Risk & Compliance

Ex-SEC Employee Accused of Improper Trading

David Humphrey allegedly used an SEC computer to make prohibited trades in options that generated more than $51,000 in illicit profits.
Matthew HellerMay 10, 2017
Ex-SEC Employee Accused of Improper Trading

A former U.S. Securities and Exchange Commission employee has been charged with making improper trades in options and other securities and concealing his trading from the SEC’s ethics office.

SEC employees are subject to strict rules designed to prevent even the appearance that they may use their public office for private gain. Among other things, they cannot trade in options and are required to disclose their securities holdings and transactions to the agency’s ethics office in annual filings.

According to the SEC, however, David Humphrey, 60, ignored those rules while employed as a staff accountant for the commission and later as a branch chief in the Division of Corporation Finance between 2001 and 2014.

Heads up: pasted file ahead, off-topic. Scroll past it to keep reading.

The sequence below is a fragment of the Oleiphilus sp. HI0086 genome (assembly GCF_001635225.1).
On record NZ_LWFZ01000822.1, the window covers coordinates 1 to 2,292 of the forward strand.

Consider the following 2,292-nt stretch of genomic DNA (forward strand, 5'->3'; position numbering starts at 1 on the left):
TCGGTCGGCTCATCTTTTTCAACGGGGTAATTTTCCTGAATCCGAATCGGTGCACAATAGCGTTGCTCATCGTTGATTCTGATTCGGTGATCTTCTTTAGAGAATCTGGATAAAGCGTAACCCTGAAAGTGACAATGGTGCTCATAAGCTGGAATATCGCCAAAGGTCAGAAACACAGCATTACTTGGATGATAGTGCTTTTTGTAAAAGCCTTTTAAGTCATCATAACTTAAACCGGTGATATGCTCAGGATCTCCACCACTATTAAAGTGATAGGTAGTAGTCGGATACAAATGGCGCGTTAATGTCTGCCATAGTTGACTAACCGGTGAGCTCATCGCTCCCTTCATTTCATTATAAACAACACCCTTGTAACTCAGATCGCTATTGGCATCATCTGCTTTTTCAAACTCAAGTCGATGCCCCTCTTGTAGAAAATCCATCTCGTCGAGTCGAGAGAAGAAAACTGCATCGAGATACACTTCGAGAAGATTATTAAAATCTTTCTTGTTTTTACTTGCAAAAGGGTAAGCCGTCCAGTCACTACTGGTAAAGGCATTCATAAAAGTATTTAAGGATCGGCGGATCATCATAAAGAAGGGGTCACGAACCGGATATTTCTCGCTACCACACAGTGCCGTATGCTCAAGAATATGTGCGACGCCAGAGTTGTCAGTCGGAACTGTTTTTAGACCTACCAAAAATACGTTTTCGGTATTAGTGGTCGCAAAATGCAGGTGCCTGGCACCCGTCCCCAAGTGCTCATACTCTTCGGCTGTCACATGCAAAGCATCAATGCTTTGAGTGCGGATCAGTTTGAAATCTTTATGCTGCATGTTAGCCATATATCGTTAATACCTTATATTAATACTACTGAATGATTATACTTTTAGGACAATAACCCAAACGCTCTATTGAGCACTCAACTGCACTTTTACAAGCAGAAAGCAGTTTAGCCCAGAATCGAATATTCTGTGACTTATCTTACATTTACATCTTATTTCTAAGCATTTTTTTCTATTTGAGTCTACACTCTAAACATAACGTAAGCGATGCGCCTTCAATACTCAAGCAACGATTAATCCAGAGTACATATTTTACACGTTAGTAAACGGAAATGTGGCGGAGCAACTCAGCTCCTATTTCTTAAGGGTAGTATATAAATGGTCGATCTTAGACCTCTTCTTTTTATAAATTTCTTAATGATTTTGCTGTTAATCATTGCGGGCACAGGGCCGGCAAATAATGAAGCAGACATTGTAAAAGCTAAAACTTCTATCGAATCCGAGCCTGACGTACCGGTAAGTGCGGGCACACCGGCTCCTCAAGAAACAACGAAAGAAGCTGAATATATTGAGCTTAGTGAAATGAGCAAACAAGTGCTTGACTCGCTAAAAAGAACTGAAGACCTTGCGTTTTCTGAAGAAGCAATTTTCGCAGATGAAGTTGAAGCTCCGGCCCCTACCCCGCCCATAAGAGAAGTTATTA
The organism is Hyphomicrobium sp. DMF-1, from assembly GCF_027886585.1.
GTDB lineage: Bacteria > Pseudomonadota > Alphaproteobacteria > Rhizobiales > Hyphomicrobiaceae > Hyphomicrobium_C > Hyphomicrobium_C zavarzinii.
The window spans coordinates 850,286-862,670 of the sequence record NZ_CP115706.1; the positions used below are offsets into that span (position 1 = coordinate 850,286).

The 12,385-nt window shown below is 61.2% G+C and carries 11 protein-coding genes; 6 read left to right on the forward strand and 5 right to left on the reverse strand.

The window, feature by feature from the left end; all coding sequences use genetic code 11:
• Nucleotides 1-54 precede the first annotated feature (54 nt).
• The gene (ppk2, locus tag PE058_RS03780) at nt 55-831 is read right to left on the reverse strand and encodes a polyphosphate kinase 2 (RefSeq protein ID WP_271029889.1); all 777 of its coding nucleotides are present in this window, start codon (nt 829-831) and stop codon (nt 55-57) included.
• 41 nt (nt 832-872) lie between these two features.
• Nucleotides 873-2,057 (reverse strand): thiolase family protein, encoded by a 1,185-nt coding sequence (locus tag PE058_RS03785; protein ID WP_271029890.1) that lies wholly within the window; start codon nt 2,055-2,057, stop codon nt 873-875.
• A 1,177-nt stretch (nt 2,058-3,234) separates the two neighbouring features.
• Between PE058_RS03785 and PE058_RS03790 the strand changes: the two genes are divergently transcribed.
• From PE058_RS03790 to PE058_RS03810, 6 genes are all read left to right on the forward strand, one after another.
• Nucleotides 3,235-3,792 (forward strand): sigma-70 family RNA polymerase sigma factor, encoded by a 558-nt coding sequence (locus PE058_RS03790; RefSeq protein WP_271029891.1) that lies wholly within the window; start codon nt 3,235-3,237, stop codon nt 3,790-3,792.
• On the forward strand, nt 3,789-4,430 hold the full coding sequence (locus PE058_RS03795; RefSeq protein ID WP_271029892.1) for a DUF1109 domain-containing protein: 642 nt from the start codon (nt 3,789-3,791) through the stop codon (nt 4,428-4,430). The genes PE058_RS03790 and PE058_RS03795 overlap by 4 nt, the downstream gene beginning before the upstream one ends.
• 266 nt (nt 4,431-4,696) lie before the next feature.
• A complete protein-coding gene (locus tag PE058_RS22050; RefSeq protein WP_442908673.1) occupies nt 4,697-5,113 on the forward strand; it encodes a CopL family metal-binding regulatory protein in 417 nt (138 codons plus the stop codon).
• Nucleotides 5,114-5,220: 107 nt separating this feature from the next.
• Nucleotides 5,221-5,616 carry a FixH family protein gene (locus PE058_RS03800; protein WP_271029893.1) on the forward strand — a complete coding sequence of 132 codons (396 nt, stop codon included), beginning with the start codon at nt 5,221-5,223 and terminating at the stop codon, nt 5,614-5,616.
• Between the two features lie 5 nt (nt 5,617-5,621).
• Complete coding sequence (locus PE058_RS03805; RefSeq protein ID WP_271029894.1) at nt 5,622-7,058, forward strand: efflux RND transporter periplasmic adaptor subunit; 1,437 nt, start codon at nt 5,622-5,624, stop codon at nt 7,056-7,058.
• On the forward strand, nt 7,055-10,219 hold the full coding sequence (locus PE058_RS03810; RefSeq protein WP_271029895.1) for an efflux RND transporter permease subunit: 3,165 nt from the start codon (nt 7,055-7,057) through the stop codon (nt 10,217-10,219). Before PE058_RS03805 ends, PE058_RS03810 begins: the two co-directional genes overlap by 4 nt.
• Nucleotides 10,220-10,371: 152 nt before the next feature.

The SEC alleged Tuesday in a civil complaint that Humphrey devised and executed an “options trading strategy” under which, using his SEC computer, he traded options more than 100 times on behalf of himself, his mother and a childhood friend.

“Humphrey never sought pre-clearance [from the ethics office] for his prohibited options trades and he filed forms that falsely represented his securities holdings,” Gerald W. Hodgkins, associate director of the SEC’s Division of Enforcement, said in a news release.

To settle the SEC’s charges, Humphrey agreed to pay $51,917 in disgorgement of profits he made on the improper trades plus $4,774 in interest and a $51,917 penalty. In a related criminal case, he pleaded guilty Tuesday to making false statements in financial disclosure reports.

Humphrey began working for the SEC in 1998 and, according to the commission, received “extensive training” in its ethics rules. But starting in 2001, he allegedly conducted an “improper trading strategy using his SEC computer during business hours” that involved writing uncovered options against an index and occasionally an individual stock.

“Humphrey would receive proceeds, or ‘the premium,’ for selling the option with the hope that the option would expire worthless and Humphrey would retain the premium,” the SEC said.

On one occasion, Humphrey also allegedly sold put options on shares of Citigroup, violating an SEC rule barring trades in the securities of an entity directly regulated by the agency.